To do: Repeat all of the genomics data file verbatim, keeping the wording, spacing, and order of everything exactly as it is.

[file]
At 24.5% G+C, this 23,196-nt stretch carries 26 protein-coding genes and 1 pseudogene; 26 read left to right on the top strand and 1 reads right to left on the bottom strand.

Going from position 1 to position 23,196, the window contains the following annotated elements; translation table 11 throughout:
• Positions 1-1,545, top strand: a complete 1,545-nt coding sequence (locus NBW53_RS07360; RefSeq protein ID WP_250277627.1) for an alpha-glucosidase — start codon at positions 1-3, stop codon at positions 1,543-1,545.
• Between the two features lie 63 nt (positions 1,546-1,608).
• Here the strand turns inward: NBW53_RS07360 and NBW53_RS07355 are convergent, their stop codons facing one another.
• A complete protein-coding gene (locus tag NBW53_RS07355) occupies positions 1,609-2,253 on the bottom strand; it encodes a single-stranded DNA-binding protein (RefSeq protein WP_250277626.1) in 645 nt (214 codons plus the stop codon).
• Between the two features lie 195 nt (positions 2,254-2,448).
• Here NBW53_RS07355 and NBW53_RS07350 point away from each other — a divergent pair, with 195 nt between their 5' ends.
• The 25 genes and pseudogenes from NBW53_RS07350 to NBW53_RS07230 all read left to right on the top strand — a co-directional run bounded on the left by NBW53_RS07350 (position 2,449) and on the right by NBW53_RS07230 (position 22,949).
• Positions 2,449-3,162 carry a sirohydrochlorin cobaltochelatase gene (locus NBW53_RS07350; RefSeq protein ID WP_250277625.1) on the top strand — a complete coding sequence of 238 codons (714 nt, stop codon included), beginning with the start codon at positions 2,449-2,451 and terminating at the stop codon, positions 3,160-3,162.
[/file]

At 24.5% G+C, this 23,196-nt stretch carries 26 protein-coding genes and 1 pseudogene; 26 read left to right on the top strand and 1 reads right to left on the bottom strand.

Going from position 1 to position 23,196, the window contains the following annotated elements; translation table 11 throughout:
• Positions 1-1,545, top strand: a complete 1,545-nt coding sequence (locus NBW53_RS07360; RefSeq protein ID WP_250277627.1) for an alpha-glucosidase — start codon at positions 1-3, stop codon at positions 1,543-1,545.
• Between the two features lie 63 nt (positions 1,546-1,608).
• Here the strand turns inward: NBW53_RS07360 and NBW53_RS07355 are convergent, their stop codons facing one another.
• A complete protein-coding gene (locus tag NBW53_RS07355) occupies positions 1,609-2,253 on the bottom strand; it encodes a single-stranded DNA-binding protein (RefSeq protein WP_250277626.1) in 645 nt (214 codons plus the stop codon).
• Between the two features lie 195 nt (positions 2,254-2,448).
• Here NBW53_RS07355 and NBW53_RS07350 point away from each other — a divergent pair, with 195 nt between their 5' ends.
• The 25 genes and pseudogenes from NBW53_RS07350 to NBW53_RS07230 all read left to right on the top strand — a co-directional run bounded on the left by NBW53_RS07350 (position 2,449) and on the right by NBW53_RS07230 (position 22,949).
• Positions 2,449-3,162 carry a sirohydrochlorin cobaltochelatase gene (locus NBW53_RS07350; RefSeq protein ID WP_250277625.1) on the top strand — a complete coding sequence of 238 codons (714 nt, stop codon included), beginning with the start codon at positions 2,449-2,451 and terminating at the stop codon, positions 3,160-3,162.